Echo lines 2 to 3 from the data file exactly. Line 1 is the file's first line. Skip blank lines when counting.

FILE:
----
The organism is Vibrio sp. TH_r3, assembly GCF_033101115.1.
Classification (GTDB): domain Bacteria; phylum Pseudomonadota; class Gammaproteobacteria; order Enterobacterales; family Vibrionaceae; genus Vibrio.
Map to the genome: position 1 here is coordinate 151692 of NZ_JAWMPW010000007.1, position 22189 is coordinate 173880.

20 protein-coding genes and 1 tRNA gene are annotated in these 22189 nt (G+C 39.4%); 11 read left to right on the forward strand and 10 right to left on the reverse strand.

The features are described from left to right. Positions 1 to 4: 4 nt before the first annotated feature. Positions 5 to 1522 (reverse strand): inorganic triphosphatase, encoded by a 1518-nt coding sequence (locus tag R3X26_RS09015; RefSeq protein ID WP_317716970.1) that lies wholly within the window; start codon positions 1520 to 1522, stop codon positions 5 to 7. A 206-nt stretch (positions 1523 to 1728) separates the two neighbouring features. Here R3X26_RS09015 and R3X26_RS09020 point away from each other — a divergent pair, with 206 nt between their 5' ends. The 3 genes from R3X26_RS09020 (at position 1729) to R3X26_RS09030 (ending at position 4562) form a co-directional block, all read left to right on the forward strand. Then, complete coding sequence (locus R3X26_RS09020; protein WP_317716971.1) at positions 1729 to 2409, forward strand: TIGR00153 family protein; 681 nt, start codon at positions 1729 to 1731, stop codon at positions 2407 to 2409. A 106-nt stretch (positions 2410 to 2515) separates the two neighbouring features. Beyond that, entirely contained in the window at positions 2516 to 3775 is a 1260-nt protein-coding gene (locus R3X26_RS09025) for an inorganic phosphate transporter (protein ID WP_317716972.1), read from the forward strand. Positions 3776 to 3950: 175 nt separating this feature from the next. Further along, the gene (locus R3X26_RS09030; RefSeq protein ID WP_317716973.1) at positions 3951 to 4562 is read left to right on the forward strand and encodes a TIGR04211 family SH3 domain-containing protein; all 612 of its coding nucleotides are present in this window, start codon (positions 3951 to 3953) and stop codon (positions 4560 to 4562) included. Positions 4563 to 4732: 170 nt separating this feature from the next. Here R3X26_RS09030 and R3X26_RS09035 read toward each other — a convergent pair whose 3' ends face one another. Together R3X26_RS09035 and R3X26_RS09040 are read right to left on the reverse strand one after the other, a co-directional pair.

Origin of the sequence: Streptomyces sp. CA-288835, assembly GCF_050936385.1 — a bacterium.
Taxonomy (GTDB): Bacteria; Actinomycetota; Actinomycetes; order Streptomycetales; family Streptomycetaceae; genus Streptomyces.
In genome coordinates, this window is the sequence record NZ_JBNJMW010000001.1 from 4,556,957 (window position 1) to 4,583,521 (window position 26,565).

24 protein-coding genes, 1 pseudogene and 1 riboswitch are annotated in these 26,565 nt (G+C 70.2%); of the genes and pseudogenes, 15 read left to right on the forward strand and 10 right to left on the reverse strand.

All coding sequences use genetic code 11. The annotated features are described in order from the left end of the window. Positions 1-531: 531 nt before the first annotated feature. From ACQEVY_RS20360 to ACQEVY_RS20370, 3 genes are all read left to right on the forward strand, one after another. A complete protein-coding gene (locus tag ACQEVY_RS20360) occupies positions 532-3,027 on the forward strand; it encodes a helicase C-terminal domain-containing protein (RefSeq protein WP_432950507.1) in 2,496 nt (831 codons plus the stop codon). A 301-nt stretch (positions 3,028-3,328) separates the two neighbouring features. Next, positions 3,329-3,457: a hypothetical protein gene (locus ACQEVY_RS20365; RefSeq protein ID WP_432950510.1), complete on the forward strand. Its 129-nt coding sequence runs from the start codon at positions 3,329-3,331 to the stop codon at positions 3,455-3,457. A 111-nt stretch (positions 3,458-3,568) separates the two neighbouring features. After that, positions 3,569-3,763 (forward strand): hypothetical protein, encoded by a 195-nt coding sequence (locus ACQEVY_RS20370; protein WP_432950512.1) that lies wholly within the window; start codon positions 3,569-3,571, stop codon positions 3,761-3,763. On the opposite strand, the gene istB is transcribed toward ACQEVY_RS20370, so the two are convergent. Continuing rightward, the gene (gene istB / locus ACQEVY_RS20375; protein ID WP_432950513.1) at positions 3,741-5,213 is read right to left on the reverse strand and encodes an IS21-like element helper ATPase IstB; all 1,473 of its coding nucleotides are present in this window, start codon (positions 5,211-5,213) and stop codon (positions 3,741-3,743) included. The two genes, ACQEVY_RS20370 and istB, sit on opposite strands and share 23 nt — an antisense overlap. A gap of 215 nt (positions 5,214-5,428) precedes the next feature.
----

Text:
Classification (GTDB): domain Bacteria; phylum Pseudomonadota; class Gammaproteobacteria; order Enterobacterales; family Vibrionaceae; genus Vibrio.
Map to the genome: position 1 here is coordinate 151692 of NZ_JAWMPW010000007.1, position 22189 is coordinate 173880.